Positives And Negatives For Chinese Stocks In The Second Half
July is usually a month when trading volumes take a breather as the lull of the summer sweeps across stock markets. This July, the Hong Kong stock market has been especially quiet as investors sat on the sidelines nursing bruises sustained from a violent sell-off in June and watching for indicators of the market’s likely next moves.
Unfortunately, the second half of 2018 is unlikely to be characterized by the clear sense of direction that investors enjoyed in the second half of 2017. More likely, it will be marked by mixed conditions and an attenuation of the volatility that we saw in the first half of the year. Here, we take a look at some of the key positive and negative factors that are likely to tug on Chinese stocks in the next couple of months.
1. Negative: Escalating Trade Tensions
The ongoing trade spat between the U.S. and China – a major antagonist to investor sentiment this year – has shown no signs of abating. In the latest twist, U.S. President Donald Trump is considering raising the level of proposed tariffs on US$200 billion of Chinese imports to 25% from the previously indicated 10%. The move is likely to trigger further retaliatory measures from China, which slapped its own set of tariffs on U.S. goods in early July. While we believe the two sides are likely to eventually resolve the dispute through negotiations, investors are likely to continue to be pinched in the near term as the ongoing spat continues to unleash fear and uncertainty on financial markets. We are also keeping a close eye on how the actual implementation of tariffs will change over time and whether it will lead to any potential disruptions to the operating efficiency and fundamentals of individual Chinese companies. In light of the trade tensions, we have rotated into the education and healthcare sectors, where companies are more immune to global macro risks and benefit from favorable government policies.
2. Negative: China’s Slowing Economic Activity
The latest set of economic data to have surfaced from China did not paint a rosy picture. Industrial output growth slowed sharply in June to 6.0% year-on-year from 6.8% year-on-year in May. The reading also fell well short of the 6.5% year-on-year growth analysts had expected. Worse still, fixed-asset investment growth – an important leading indicator – declined to 6.0% year-on-year in the first six months of the year from 7.5% year-on-year in the first three months as companies grappled with tougher access to financing. The numbers point to a liquidity-induced slowdown in China’s economic activity after authorities adopted measures to rein in credit growth as it looked to deleverage and de-risk China’s financial system. However, the grey backdrop could also present a silver lining to investors. As poor quality companies are weeded out in the deleveraging process, industry leaders are poised to benefit from market consolidation and potentially deliver alpha for disciplined bottom-up stock pickers. Beneficiaries of industry consolidation – including leading real estate developers and consumer goods companies – are a segment that we continue to like.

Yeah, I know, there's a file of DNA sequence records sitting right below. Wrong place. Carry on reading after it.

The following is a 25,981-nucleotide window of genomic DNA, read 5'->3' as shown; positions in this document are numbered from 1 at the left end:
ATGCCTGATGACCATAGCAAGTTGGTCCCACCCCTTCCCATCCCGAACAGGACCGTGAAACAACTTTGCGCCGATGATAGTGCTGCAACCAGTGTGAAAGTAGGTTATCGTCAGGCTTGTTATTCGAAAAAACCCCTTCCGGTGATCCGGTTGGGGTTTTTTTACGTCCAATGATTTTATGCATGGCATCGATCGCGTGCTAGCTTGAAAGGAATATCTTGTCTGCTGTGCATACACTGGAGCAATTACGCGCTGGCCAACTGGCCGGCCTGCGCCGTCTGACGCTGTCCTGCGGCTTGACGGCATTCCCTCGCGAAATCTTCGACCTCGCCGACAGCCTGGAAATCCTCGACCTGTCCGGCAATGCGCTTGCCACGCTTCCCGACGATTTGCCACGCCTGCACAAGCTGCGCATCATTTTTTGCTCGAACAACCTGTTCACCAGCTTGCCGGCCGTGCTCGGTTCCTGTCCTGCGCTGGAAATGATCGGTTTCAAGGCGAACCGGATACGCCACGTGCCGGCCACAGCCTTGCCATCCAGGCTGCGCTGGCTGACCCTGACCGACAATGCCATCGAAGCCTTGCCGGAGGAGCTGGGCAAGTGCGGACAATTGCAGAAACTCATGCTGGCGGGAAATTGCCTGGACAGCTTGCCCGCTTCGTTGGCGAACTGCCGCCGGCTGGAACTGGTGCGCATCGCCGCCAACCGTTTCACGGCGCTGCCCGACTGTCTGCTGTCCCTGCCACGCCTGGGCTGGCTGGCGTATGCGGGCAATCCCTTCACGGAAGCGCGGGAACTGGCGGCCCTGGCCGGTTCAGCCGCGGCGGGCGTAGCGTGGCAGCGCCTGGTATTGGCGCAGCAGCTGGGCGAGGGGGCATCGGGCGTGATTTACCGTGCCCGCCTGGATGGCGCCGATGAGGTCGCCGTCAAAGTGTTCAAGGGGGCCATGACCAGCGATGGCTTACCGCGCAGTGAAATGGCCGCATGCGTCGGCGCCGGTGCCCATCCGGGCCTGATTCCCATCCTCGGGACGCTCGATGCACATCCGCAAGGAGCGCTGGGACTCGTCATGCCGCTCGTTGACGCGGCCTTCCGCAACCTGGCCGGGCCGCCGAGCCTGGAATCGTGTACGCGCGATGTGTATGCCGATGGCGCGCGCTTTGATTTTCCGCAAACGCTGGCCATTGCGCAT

3. Positive: Favorable Shift in Chinese Government Policy
In light of the squeeze that the deleveraging measures are having on China’s economy, authorities have adopted a more accommodating policy tone in recent days. It was announced at the State Council executive meeting on July 23 that the Chinese government will bolster the real economy through domestic demand expansion and economic restructuring, more proactive fiscal policy and a moderate scale of financing and sufficient liquidity. China’s central bank is also planning to ease some capital requirements for commercial banks, according to media reports. This accommodating shift in policy tone will likely continue to support market sentiment in the second half of the year. However, the long-term prospects for Chinese stocks still hinge upon the government’s implementation of reforms – including expanding domestic demand and tidying up state-owned enterprises – which has been slower than expected so far this year.
4. Positive: Earnings and Valuations
Chinese companies are expected to have a solid interim earnings season this year. The percentage of companies that have issued positive profit alerts has increased to 47% for the second quarter compared to 24% for the first quarter. Sell-side earnings estimates also remain in good shape, with analysts expecting companies on the MSCI China Index to average 16.4% earnings growth in 2018 and 16.0% growth in 2019. Additionally, valuations are supportive, especially after the sell-off in June. The MSCI China Index trades at 12.6 times 2018 estimated earnings, which is below its January high of 14 times and the 18 times at which the MSCI US Index trades.
Disclaimer: The views expressed are the views of Value Partners Hong Kong Limited only and are subject to change based on market and other conditions. The information provided does not constitute investment advice and it should not be relied on as such. All materials have been obtained from sources believed to be reliable, but its accuracy is not guaranteed. This material contains certain statements that may be deemed forward-looking statements. Please note that any such statements are not guarantees of any future performance and actual results or developments may differ materially from those projected.